Be Careful What You Tweet For (part 2)
24 January 2020
In this article, the significance of the Forstater judgment will be discussed as well as Lord Sumption’s comment on the ruling in the Times. An analysis of the ruling itself can be found here, in part 1.
The Claimant’s belief in Forstater – that “sex is biologically immutable” — denied trans people their legal right to be recognised as the sex they had transitioned to even when they had obtained a Gender Recognition Certificate. This right has been recognised for over a decade by the European Convention on Human Rights (“the Convention”) and by domestic law in the Gender Recognition Act 2004. The Claimant’s belief — in the words of Judge Tayler — also violated the dignity of trans people and created an “intimidating, hostile, degrading, humiliating or offensive environment” for them.
Regrettably such beliefs are not as uncommon in the UK as one would hope. In fact, similar beliefs are likely to be shared by others (albeit some of their views may be less extreme than the Claimant’s in Forstater). And this raises the question – what effect might such beliefs be having on the lives of trans people in the UK?
One quick look at Stonewall’s Trans Report in 2018 may give us some insight into this. It found, for example, that two in five transgender people surveyed had experienced a hate crime because of their identity and had had to adjust the way they dressed because of fear of discrimination or harassment. Another Stonewall report, Trans Key Stats, found that 48% of trans people have attempted suicide and that 84% of trans people have thought about it.
Decided against this backdrop, the case illustrates how the Equality Act 2010 protects trans people – as well as other vulnerable groups – from “absolutist” beliefs which, at their core, violate basic human dignity. Not only that, but the ruling may also deter individuals from making similar claims in the future (notwithstanding the fact that the ruling is not binding on other courts).
This, however, is by no means revolutionary. Indeed, anti-Semitic views have also been excluded from protection in equality laws in the past as they were held to be similarly unworthy of protection in a democratic society.
Yet in an article written by the former Supreme Court Justice, Lord Sumption, in the Times, it is argued that living in a democratic society entails living with each others’ beliefs. For the most part, this view is correct. However, if one is to follow the principles set out in Forstater, an important caveat must be included. That is, that only beliefs which are worthy in a democratic society should be protected – not those like the Claimant’s that violate the dignity of trans people.
Further, Lord Sumption questions whether a belief that the law is wrong should be protected as a philosophical belief under the Equality Act 2010. He answers this in the affirmative, arguing that the Claimant in Forstater, for example, was not interfering with the statutory rights of trans people under the Gender Recognition Act 2004. She “merely” believed that they should not be afforded such rights as, in her view, gender is an objective fact.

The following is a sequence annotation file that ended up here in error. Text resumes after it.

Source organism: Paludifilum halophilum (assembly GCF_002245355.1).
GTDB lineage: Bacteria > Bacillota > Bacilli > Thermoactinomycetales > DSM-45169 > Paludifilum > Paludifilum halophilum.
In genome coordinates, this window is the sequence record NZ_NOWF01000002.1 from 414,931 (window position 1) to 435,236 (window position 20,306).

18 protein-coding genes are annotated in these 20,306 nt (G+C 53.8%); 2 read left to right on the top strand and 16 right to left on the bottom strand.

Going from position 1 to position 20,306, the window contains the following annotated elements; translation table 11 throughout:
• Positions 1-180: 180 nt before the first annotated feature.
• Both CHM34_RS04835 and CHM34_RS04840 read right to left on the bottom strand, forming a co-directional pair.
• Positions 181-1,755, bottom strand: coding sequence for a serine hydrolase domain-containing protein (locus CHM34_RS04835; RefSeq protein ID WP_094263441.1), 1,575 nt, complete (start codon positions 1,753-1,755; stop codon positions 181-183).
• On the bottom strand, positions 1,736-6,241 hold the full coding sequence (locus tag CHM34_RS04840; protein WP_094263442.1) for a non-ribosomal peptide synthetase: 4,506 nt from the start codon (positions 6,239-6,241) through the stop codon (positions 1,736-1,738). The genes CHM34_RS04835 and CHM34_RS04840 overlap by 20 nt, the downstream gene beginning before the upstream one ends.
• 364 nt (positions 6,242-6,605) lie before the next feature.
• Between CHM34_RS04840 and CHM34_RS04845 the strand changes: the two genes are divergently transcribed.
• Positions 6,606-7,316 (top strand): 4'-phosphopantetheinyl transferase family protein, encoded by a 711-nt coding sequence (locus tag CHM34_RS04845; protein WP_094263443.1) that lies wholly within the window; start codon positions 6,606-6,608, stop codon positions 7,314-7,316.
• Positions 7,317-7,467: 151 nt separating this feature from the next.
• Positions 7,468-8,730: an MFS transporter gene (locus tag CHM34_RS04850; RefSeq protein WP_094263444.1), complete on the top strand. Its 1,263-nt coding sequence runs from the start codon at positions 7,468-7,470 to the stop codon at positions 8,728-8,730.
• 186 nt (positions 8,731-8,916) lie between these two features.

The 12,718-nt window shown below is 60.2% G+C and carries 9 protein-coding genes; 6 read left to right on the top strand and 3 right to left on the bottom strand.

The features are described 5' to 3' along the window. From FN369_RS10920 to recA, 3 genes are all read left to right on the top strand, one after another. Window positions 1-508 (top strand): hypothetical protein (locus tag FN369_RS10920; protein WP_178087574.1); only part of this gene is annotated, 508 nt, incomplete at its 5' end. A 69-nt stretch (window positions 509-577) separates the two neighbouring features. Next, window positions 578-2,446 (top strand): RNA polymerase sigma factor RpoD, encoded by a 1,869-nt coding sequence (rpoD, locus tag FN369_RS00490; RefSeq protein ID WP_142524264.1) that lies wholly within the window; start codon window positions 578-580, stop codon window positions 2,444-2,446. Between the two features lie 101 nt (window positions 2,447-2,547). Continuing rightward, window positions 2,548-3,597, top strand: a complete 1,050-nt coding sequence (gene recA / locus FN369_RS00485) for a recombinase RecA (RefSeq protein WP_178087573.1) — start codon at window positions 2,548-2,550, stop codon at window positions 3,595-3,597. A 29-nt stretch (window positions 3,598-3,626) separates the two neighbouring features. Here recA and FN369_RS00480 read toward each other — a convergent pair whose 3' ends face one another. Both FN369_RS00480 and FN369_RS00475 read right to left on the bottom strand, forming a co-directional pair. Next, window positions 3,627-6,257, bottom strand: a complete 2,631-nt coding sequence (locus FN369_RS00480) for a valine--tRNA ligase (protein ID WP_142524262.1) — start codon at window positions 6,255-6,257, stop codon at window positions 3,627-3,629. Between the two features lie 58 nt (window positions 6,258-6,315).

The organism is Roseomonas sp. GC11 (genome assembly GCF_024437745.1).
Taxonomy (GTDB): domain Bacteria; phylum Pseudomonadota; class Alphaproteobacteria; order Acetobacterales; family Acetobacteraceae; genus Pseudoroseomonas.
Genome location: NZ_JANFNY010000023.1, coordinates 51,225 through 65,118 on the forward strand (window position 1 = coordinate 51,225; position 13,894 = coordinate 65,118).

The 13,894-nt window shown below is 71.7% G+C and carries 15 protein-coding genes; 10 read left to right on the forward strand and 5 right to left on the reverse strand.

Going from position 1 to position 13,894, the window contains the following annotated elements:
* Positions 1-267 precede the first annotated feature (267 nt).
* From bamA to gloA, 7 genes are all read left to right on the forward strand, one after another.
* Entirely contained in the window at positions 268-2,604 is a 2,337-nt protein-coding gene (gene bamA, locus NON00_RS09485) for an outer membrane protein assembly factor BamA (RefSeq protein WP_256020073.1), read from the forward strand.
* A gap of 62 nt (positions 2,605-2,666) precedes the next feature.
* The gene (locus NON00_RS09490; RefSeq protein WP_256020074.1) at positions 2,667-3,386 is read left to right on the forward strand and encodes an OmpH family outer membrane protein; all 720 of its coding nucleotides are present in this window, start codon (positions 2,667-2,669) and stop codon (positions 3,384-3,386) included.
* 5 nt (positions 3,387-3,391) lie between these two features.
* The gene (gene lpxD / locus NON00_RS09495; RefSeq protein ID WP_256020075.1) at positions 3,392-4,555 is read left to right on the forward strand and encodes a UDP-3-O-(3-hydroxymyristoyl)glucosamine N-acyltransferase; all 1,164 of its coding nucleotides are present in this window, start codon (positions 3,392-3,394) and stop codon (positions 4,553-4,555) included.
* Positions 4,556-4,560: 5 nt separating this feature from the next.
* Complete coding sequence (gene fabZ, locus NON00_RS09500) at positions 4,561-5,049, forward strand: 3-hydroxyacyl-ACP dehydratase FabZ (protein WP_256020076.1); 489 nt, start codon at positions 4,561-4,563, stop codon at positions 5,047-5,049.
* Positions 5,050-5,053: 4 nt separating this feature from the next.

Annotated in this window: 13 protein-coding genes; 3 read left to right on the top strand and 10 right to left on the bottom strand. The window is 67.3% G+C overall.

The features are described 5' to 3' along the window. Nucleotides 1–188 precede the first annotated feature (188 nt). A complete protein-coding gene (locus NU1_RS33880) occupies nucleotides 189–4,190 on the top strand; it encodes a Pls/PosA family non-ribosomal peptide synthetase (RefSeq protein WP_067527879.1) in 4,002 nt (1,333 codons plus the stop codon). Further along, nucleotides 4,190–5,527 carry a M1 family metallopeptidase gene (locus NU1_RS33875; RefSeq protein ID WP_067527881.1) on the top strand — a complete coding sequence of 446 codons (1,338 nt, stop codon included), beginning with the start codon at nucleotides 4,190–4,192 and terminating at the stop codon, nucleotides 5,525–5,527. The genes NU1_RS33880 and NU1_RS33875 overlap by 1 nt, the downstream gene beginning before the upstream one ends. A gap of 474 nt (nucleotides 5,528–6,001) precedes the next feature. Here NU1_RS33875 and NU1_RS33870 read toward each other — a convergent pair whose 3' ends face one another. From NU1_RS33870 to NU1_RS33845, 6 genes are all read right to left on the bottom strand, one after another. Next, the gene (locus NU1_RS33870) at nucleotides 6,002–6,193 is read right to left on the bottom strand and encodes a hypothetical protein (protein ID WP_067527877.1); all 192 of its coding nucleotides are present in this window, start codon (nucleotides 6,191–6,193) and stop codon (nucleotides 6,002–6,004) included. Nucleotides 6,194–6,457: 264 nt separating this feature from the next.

However, there are two issues with this. The first is that the Claimant’s core belief was that “sex is biologically immutable”, not gender. Lord Sumption conflates the two in his article. When describing the facts of the case, for example, he states that the Claimant’s belief was that “gender is an immutable biological fact”. Whether this is a genuine mistake or whether he is simply not aware of the distinction between the two is unclear.
That distinction is an important one to make. This is because the Claimant’s belief did affect the statutory rights of trans people under the Gender Recognition Act 2004, which provides trans people with a means of legally changing their sex if they obtain a Gender Recognition Certificate. As the Claimant’s belief refused to recognise or accept this, the statutory rights of trans people were directly affected.
The second issue is the logical limit of Lord Sumption’s view that a belief that the law is wrong could be classified as a protected philosophical belief. An individual can, of course, believe that the law is wrong on any given issue, as many people do in relation to trans rights and other controversial issues such as same-sex marriage. Arguably, however, that individual’s belief should not be protected as a philosophical belief if it goes against basic human rights norms. Such beliefs were never intended to be protected and it would make for worrying precedent if they were.
Forstater is undoubtedly a significant case as it highlights the complexity of defining and assessing philosophical beliefs in the courts. At the same time, it also illustrates how “absolutist” beliefs will not be protected under the Equality Act 2010. Such beliefs are simply not worthy of protection in a democratic and pluralistic society.
It is hoped that when dealing with trans issues in the future, judges will follow Judge Tayler’s careful and detailed method of analysis in Forstater. This is preferred to Lord Sumption’s analysis which uses inaccurate terminology such as gender to describe elements of the Claimant’s case which were wholly based on sex.
It should also be reiterated that no court will be bound to follow this reasoning in later cases, as it was only an employment tribunal ruling. However, whilst not binding, Forstater does provide a good example of when individuals should be careful what they tweet for – especially if those views violate human dignity like the Claimant’s did.
Euan Lynch is currently studying for the Graduate Diploma in Law while teaching English in Madrid and will commence the Legal Practice Course in July.